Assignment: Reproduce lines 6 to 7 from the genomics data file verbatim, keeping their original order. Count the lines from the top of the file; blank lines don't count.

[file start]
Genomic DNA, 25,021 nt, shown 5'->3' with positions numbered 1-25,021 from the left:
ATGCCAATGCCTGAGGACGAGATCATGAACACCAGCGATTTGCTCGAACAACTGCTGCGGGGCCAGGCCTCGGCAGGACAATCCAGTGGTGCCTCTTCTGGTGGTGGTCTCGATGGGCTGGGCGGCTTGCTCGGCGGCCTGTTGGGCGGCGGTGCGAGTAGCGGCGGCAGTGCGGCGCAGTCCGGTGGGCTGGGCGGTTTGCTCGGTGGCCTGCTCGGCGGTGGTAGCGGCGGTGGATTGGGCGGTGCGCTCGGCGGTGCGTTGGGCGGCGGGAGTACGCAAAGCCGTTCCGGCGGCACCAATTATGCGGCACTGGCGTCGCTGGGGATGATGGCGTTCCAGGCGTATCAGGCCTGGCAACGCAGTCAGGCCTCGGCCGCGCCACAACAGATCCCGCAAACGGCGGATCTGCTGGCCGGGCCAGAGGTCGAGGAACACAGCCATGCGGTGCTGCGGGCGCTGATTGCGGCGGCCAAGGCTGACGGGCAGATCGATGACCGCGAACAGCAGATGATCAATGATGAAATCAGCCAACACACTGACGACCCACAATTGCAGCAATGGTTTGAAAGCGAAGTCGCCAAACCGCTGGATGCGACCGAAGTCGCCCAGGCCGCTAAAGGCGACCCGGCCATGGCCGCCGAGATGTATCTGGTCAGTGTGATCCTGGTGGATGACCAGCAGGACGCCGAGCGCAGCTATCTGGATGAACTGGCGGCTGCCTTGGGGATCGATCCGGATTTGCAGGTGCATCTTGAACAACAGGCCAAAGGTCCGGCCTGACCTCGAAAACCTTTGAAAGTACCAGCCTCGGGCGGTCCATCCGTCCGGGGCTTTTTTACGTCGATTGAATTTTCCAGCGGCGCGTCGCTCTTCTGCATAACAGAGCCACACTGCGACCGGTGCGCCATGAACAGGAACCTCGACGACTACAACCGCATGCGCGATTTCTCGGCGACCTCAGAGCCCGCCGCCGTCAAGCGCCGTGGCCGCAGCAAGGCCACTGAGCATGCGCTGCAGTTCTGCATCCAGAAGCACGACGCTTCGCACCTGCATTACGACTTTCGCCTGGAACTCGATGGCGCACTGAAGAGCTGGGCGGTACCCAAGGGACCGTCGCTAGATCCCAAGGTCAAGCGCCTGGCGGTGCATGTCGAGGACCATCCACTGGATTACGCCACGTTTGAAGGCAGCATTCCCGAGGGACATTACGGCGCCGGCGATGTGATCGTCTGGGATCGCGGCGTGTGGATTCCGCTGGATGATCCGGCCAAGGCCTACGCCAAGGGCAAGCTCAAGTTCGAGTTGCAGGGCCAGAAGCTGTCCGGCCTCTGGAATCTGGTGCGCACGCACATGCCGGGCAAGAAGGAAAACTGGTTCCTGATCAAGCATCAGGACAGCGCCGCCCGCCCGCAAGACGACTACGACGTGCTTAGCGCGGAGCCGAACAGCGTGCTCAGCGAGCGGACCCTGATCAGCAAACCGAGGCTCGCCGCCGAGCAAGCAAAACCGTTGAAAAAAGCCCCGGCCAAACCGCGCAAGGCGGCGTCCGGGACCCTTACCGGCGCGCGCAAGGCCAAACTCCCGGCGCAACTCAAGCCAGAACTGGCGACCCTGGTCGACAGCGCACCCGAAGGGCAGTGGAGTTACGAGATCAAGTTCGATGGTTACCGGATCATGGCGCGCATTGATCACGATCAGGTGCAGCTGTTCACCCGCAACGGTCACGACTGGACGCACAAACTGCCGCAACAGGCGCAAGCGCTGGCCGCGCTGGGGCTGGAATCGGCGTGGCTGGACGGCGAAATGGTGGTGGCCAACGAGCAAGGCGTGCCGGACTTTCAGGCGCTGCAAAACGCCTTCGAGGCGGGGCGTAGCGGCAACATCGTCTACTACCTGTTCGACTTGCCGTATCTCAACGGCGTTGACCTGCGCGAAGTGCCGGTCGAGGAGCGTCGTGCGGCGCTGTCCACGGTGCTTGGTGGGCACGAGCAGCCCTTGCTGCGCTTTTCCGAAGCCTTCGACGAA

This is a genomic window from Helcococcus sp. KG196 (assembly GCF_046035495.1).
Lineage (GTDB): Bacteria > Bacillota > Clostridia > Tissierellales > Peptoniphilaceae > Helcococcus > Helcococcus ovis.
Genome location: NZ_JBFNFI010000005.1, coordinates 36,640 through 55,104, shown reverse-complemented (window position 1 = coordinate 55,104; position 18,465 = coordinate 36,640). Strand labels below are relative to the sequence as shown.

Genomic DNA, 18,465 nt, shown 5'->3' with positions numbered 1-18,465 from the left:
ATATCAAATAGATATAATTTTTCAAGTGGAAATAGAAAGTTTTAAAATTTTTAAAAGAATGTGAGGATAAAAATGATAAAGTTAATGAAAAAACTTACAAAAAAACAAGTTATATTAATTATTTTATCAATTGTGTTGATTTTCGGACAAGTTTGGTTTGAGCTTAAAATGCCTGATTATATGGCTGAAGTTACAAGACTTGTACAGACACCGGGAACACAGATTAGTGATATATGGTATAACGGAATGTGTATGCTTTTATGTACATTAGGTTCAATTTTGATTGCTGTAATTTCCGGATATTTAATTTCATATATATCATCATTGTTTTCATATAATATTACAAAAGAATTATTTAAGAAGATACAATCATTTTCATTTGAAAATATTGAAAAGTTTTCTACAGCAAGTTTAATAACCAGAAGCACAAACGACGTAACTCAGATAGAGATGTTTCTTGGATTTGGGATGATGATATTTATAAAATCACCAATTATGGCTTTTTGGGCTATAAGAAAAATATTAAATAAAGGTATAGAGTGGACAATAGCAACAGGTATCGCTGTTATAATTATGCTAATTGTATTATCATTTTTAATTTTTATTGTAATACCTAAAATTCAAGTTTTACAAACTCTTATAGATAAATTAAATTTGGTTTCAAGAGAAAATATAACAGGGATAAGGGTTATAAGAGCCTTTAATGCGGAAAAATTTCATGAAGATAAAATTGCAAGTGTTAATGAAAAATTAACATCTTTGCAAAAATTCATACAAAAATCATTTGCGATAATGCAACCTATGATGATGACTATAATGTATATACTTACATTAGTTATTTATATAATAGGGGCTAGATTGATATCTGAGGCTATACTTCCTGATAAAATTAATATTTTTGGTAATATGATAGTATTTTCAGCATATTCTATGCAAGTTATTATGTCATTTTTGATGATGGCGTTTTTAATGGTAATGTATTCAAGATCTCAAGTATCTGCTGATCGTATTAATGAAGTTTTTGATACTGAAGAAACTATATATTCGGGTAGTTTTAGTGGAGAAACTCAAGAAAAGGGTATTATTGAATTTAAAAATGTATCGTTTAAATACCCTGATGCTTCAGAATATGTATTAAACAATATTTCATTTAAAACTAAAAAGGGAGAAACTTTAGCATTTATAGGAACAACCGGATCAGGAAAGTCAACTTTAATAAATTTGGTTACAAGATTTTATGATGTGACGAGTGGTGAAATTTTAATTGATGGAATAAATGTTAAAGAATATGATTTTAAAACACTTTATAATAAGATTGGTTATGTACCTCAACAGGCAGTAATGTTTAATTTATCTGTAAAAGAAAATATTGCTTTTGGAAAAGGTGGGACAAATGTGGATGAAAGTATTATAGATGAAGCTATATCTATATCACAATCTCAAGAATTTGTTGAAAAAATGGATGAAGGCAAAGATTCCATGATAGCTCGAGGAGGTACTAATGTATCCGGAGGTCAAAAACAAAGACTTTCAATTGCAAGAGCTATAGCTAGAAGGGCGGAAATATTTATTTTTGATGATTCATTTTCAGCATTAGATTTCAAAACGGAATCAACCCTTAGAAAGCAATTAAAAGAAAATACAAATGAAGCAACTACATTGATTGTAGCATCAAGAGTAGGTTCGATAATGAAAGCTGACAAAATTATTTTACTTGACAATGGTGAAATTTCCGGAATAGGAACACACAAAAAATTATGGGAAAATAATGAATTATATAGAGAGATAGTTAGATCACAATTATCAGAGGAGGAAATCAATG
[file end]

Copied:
Genomic DNA, 18,465 nt, shown 5'->3' with positions numbered 1-18,465 from the left:
ATATCAAATAGATATAATTTTTCAAGTGGAAATAGAAAGTTTTAAAATTTTTAAAAGAATGTGAGGATAAAAATGATAAAGTTAATGAAAAAACTTACAAAAAAACAAGTTATATTAATTATTTTATCAATTGTGTTGATTTTCGGACAAGTTTGGTTTGAGCTTAAAATGCCTGATTATATGGCTGAAGTTACAAGACTTGTACAGACACCGGGAACACAGATTAGTGATATATGGTATAACGGAATGTGTATGCTTTTATGTACATTAGGTTCAATTTTGATTGCTGTAATTTCCGGATATTTAATTTCATATATATCATCATTGTTTTCATATAATATTACAAAAGAATTATTTAAGAAGATACAATCATTTTCATTTGAAAATATTGAAAAGTTTTCTACAGCAAGTTTAATAACCAGAAGCACAAACGACGTAACTCAGATAGAGATGTTTCTTGGATTTGGGATGATGATATTTATAAAATCACCAATTATGGCTTTTTGGGCTATAAGAAAAATATTAAATAAAGGTATAGAGTGGACAATAGCAACAGGTATCGCTGTTATAATTATGCTAATTGTATTATCATTTTTAATTTTTATTGTAATACCTAAAATTCAAGTTTTACAAACTCTTATAGATAAATTAAATTTGGTTTCAAGAGAAAATATAACAGGGATAAGGGTTATAAGAGCCTTTAATGCGGAAAAATTTCATGAAGATAAAATTGCAAGTGTTAATGAAAAATTAACATCTTTGCAAAAATTCATACAAAAATCATTTGCGATAATGCAACCTATGATGATGACTATAATGTATATACTTACATTAGTTATTTATATAATAGGGGCTAGATTGATATCTGAGGCTATACTTCCTGATAAAATTAATATTTTTGGTAATATGATAGTATTTTCAGCATATTCTATGCAAGTTATTATGTCATTTTTGATGATGGCGTTTTTAATGGTAATGTATTCAAGATCTCAAGTATCTGCTGATCGTATTAATGAAGTTTTTGATACTGAAGAAACTATATATTCGGGTAGTTTTAGTGGAGAAACTCAAGAAAAGGGTATTATTGAATTTAAAAATGTATCGTTTAAATACCCTGATGCTTCAGAATATGTATTAAACAATATTTCATTTAAAACTAAAAAGGGAGAAACTTTAGCATTTATAGGAACAACCGGATCAGGAAAGTCAACTTTAATAAATTTGGTTACAAGATTTTATGATGTGACGAGTGGTGAAATTTTAATTGATGGAATAAATGTTAAAGAATATGATTTTAAAACACTTTATAATAAGATTGGTTATGTACCTCAACAGGCAGTAATGTTTAATTTATCTGTAAAAGAAAATATTGCTTTTGGAAAAGGTGGGACAAATGTGGATGAAAGTATTATAGATGAAGCTATATCTATATCACAATCTCAAGAATTTGTTGAAAAAATGGATGAAGGCAAAGATTCCATGATAGCTCGAGGAGGTACTAATGTATCCGGAGGTCAAAAACAAAGACTTTCAATTGCAAGAGCTATAGCTAGAAGGGCGGAAATATTTATTTTTGATGATTCATTTTCAGCATTAGATTTCAAAACGGAATCAACCCTTAGAAAGCAATTAAAAGAAAATACAAATGAAGCAACTACATTGATTGTAGCATCAAGAGTAGGTTCGATAATGAAAGCTGACAAAATTATTTTACTTGACAATGGTGAAATTTCCGGAATAGGAACACACAAAAAATTATGGGAAAATAATGAATTATATAGAGAGATAGTTAGATCACAATTATCAGAGGAGGAAATCAATG